3 tips for hotel investment in Thailand


Following the death of Thailand’s King Bhumibol Adulaydej last week, the country has announced an official year of mourning. While Tourism Minister Kobkarn Wattanavrangkul told Reuters that she does not expect much of an impact on tourism, "the mood and tone might be different.”

But as locals mourn, hotels across Thailand may see a decline in events and conferences. Ronnachit Mahattanapreut, SVP of finance at Central Plaza Hotel, said that some seminars and conferences have been canceled, and the company is negotiating with customers about postponing other events.

Over the course of a year, canceled events and an overall decline in festivities could have a big impact on the country’s tourism and hotel industries. Tourism accounts for approximately 10 percent of Thailand's economic output, and the industry has been fairly solid in the country’s overall rough economy, which grew 2.8 percent last year and is poised for 3.3-percent growth in 2016. This coupled with excessive supply and a sluggish global economy.

Investing in Thailand

So what do hoteliers looking to grow their business in Thailand need to know? A few insiders shared some insights.

1. Chamnong Buakai, managing director of property consultant Agency for Real Estate Affairs, said that boutique hotels are seen as a safer option compared to larger properties. “Boutique hotel businesses reach break-even points the fastest," he said. “Some riverside boutique hotels now generate higher revenue per room in a month than many five-star hotels in prime locations.” Hotel investors may consider acquiring old houses or shophouses and converting them into small hotels, Chamnong said.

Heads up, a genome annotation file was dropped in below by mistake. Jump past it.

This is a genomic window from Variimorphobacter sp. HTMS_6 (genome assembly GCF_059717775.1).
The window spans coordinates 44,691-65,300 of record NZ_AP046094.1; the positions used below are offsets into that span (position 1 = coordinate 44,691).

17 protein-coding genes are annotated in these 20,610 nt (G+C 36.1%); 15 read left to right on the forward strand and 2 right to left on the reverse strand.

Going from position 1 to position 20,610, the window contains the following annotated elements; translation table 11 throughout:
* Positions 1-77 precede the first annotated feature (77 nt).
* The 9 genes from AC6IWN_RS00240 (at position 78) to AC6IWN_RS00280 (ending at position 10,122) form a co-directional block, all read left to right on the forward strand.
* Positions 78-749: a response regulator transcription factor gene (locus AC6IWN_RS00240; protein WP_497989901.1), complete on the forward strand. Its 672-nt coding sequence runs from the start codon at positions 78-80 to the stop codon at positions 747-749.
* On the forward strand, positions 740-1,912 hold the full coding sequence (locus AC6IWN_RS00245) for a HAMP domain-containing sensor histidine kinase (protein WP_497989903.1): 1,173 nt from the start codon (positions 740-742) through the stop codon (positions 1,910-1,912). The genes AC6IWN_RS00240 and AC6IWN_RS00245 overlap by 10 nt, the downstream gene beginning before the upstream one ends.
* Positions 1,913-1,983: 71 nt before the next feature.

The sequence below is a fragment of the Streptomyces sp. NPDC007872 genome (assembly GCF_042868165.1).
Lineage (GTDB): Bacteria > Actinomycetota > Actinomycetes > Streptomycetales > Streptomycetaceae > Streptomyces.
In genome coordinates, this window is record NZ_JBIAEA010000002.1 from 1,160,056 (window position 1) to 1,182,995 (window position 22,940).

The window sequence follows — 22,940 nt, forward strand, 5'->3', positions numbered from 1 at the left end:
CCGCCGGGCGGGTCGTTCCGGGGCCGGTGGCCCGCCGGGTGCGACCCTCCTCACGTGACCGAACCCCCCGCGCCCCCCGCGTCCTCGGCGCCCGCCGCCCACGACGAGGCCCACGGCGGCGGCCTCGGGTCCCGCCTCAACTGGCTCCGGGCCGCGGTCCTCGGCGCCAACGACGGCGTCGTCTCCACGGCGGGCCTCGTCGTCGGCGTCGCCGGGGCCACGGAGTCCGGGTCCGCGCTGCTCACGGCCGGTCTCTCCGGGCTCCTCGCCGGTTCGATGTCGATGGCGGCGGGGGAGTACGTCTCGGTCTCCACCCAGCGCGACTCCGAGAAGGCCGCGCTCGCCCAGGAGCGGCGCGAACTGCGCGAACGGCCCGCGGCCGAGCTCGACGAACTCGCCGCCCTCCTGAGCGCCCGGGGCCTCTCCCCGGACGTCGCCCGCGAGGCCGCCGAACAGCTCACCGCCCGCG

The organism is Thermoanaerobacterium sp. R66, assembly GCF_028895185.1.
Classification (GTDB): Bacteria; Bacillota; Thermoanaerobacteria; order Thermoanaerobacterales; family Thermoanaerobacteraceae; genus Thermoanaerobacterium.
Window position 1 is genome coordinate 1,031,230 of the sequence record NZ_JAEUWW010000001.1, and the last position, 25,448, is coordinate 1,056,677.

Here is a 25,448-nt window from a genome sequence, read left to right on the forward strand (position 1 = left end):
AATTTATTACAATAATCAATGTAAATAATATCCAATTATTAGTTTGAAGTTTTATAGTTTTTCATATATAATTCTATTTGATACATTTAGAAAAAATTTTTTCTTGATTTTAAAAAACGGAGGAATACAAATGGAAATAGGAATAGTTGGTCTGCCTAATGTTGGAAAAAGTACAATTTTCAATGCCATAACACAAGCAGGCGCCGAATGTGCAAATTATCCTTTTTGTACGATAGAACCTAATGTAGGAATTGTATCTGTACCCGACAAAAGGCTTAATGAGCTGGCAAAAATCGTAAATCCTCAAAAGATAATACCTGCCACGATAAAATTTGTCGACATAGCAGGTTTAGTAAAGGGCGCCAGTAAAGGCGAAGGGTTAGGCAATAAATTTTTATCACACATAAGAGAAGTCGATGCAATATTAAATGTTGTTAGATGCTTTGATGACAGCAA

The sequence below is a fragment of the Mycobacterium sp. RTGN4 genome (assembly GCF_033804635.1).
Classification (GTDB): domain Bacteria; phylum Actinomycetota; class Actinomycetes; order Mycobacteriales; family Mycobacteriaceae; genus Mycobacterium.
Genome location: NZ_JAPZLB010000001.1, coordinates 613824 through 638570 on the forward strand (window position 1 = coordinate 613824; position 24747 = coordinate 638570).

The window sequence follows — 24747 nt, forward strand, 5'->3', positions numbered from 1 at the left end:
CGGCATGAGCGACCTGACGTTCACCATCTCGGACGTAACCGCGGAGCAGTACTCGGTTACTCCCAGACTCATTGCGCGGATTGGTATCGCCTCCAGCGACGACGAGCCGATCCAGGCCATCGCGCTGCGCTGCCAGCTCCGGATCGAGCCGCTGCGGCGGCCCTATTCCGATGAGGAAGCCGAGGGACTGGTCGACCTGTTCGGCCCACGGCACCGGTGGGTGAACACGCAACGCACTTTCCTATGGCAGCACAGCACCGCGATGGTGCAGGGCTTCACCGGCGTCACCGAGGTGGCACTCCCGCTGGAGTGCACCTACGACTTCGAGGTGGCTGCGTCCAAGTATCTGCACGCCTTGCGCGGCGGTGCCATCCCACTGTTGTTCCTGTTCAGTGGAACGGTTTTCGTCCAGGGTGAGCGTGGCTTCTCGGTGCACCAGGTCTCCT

2. Sopon Pornchokchai, president of Agency for Real Estate Affairs, said that investors should avoid suburban locations like Min Buri, Nong Jok or Lam Luk Ka. Locations that offer “promising prospects” for hospitality include heritage sites and traditional communities, as well as the areas that are close to the mass transit system. 

3. But prime locations inevitably lead to increased competition. Kunawat Damrongmanee, executive director at I Residence Hotel Group, which runs two hotels in Silom and Sathon area, said that competition has increased among not just neighboring hotels in one city or region, but all of the hotels along a transportation corridor.